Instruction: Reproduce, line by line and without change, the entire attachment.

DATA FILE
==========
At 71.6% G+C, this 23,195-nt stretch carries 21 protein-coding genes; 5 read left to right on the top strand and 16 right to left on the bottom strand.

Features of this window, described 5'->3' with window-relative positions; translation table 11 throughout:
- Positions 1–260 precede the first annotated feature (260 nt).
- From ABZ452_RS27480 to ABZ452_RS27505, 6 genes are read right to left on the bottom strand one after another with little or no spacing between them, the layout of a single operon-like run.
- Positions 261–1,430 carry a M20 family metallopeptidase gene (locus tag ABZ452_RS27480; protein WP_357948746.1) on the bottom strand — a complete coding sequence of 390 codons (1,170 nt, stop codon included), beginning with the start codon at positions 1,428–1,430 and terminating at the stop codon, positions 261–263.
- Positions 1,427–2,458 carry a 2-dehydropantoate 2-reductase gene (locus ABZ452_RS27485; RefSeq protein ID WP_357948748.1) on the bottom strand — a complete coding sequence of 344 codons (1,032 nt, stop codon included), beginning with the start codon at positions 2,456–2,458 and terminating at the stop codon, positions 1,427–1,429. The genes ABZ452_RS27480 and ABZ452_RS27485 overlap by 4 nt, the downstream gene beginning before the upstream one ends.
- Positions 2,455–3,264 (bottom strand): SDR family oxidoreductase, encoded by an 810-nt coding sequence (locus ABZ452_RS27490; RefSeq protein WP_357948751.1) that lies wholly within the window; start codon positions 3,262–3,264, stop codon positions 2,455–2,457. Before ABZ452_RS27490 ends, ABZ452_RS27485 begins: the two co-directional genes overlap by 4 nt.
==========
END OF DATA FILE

At 71.6% G+C, this 23,195-nt stretch carries 21 protein-coding genes; 5 read left to right on the top strand and 16 right to left on the bottom strand.

Features of this window, described 5'->3' with window-relative positions; translation table 11 throughout:
- Positions 1–260 precede the first annotated feature (260 nt).
- From ABZ452_RS27480 to ABZ452_RS27505, 6 genes are read right to left on the bottom strand one after another with little or no spacing between them, the layout of a single operon-like run.
- Positions 261–1,430 carry a M20 family metallopeptidase gene (locus tag ABZ452_RS27480; protein WP_357948746.1) on the bottom strand — a complete coding sequence of 390 codons (1,170 nt, stop codon included), beginning with the start codon at positions 1,428–1,430 and terminating at the stop codon, positions 261–263.
- Positions 1,427–2,458 carry a 2-dehydropantoate 2-reductase gene (locus ABZ452_RS27485; RefSeq protein ID WP_357948748.1) on the bottom strand — a complete coding sequence of 344 codons (1,032 nt, stop codon included), beginning with the start codon at positions 2,456–2,458 and terminating at the stop codon, positions 1,427–1,429. The genes ABZ452_RS27480 and ABZ452_RS27485 overlap by 4 nt, the downstream gene beginning before the upstream one ends.
- Positions 2,455–3,264 (bottom strand): SDR family oxidoreductase, encoded by an 810-nt coding sequence (locus ABZ452_RS27490; RefSeq protein WP_357948751.1) that lies wholly within the window; start codon positions 3,262–3,264, stop codon positions 2,455–2,457. Before ABZ452_RS27490 ends, ABZ452_RS27485 begins: the two co-directional genes overlap by 4 nt.